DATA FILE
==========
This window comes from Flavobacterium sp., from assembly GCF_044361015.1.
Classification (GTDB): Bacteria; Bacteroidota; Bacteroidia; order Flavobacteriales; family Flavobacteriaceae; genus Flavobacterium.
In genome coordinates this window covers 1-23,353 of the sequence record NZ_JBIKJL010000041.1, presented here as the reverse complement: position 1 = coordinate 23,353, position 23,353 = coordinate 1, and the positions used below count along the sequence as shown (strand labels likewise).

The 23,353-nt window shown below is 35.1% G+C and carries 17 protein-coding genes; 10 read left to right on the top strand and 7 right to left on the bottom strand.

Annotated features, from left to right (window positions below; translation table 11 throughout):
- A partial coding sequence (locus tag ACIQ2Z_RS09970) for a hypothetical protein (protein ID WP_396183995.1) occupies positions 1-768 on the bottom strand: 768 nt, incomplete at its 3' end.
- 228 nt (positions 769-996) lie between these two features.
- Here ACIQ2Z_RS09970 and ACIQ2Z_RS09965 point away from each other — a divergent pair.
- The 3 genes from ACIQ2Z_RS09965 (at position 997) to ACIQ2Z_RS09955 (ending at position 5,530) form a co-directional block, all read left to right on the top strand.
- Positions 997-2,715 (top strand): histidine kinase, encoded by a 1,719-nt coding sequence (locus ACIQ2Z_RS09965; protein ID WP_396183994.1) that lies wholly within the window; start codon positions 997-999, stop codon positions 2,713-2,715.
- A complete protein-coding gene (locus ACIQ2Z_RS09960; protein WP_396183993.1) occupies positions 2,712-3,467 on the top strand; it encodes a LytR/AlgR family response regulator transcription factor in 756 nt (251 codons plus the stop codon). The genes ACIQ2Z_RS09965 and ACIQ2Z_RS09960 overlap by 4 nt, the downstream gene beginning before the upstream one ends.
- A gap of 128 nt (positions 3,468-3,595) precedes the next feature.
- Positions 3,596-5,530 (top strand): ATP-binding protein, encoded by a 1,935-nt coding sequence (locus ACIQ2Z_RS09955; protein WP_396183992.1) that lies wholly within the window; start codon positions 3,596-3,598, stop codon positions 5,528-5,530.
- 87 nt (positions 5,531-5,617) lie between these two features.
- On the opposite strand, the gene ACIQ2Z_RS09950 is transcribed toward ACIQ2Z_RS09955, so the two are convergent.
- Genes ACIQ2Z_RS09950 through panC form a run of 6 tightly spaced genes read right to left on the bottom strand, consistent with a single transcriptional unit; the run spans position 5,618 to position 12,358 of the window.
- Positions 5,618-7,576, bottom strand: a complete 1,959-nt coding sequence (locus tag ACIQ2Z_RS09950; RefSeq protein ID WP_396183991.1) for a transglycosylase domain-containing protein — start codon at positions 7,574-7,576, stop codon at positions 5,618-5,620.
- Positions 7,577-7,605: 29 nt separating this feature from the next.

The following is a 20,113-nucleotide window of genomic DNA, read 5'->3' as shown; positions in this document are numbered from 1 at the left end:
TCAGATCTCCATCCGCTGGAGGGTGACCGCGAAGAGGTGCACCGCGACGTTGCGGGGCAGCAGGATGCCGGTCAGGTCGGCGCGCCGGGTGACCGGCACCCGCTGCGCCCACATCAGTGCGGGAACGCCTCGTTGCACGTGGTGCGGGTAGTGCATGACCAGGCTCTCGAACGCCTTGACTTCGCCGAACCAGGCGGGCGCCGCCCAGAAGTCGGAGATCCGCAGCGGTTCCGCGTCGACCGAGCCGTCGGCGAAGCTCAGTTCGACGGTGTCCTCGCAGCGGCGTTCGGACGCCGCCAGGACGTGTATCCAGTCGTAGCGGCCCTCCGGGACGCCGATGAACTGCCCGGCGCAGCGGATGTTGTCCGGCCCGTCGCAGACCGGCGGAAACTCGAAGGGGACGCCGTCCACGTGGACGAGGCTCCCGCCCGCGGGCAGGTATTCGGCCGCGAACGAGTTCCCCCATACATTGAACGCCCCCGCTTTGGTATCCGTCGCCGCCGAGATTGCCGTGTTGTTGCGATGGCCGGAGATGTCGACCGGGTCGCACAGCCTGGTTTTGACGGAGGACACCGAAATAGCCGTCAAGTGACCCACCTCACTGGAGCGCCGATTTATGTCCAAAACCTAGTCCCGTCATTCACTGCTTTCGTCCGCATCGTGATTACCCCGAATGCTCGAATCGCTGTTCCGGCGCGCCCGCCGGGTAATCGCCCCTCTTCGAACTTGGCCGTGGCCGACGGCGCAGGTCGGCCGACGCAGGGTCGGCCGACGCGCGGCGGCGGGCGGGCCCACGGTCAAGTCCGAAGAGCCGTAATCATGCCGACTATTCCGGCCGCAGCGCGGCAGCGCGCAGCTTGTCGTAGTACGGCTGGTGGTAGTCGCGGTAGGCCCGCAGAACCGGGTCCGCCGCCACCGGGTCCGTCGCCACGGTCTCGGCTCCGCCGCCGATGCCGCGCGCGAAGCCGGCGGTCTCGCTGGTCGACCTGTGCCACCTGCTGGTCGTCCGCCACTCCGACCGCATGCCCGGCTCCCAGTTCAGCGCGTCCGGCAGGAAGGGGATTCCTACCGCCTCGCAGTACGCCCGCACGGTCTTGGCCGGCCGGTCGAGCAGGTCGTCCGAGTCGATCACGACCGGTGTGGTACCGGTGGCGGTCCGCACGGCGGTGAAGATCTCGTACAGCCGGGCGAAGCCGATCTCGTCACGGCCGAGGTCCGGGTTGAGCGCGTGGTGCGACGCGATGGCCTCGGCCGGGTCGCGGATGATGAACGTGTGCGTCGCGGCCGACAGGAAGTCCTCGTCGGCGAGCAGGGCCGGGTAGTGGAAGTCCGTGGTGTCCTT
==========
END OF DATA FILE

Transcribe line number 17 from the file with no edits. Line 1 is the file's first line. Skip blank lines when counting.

- Positions 5,618-7,576, bottom strand: a complete 1,959-nt coding sequence (locus tag ACIQ2Z_RS09950; RefSeq protein ID WP_396183991.1) for a transglycosylase domain-containing protein — start codon at positions 7,574-7,576, stop codon at positions 5,618-5,620.